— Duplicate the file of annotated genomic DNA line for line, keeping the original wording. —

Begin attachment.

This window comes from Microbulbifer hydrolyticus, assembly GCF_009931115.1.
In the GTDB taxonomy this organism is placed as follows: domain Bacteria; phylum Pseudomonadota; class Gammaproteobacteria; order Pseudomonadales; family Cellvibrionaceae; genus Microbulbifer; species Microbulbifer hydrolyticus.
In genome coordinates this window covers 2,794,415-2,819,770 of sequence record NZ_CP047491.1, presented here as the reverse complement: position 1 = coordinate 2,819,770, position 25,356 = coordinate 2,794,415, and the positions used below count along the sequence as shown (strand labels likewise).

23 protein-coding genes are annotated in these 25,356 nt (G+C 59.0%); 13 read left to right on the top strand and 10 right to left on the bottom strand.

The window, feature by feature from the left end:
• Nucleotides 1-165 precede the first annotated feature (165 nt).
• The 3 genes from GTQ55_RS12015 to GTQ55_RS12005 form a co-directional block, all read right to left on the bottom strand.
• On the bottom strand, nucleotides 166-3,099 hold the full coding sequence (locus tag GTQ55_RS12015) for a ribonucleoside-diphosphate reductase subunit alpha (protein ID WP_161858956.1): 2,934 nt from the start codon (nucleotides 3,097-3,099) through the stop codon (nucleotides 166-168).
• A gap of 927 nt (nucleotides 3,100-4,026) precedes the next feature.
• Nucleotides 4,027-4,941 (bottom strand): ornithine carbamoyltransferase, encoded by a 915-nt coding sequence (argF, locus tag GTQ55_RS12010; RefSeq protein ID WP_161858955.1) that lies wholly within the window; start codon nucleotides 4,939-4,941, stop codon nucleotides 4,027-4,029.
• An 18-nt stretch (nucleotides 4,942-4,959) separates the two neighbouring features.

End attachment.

This window comes from Microbulbifer hydrolyticus, assembly GCF_009931115.1.
In the GTDB taxonomy this organism is placed as follows: domain Bacteria; phylum Pseudomonadota; class Gammaproteobacteria; order Pseudomonadales; family Cellvibrionaceae; genus Microbulbifer; species Microbulbifer hydrolyticus.
In genome coordinates this window covers 2,794,415-2,819,770 of sequence record NZ_CP047491.1, presented here as the reverse complement: position 1 = coordinate 2,819,770, position 25,356 = coordinate 2,794,415, and the positions used below count along the sequence as shown (strand labels likewise).

23 protein-coding genes are annotated in these 25,356 nt (G+C 59.0%); 13 read left to right on the top strand and 10 right to left on the bottom strand.

The window, feature by feature from the left end:
• Nucleotides 1-165 precede the first annotated feature (165 nt).
• The 3 genes from GTQ55_RS12015 to GTQ55_RS12005 form a co-directional block, all read right to left on the bottom strand.
• On the bottom strand, nucleotides 166-3,099 hold the full coding sequence (locus tag GTQ55_RS12015) for a ribonucleoside-diphosphate reductase subunit alpha (protein ID WP_161858956.1): 2,934 nt from the start codon (nucleotides 3,097-3,099) through the stop codon (nucleotides 166-168).
• A gap of 927 nt (nucleotides 3,100-4,026) precedes the next feature.
• Nucleotides 4,027-4,941 (bottom strand): ornithine carbamoyltransferase, encoded by a 915-nt coding sequence (argF, locus tag GTQ55_RS12010; RefSeq protein ID WP_161858955.1) that lies wholly within the window; start codon nucleotides 4,939-4,941, stop codon nucleotides 4,027-4,029.
• An 18-nt stretch (nucleotides 4,942-4,959) separates the two neighbouring features.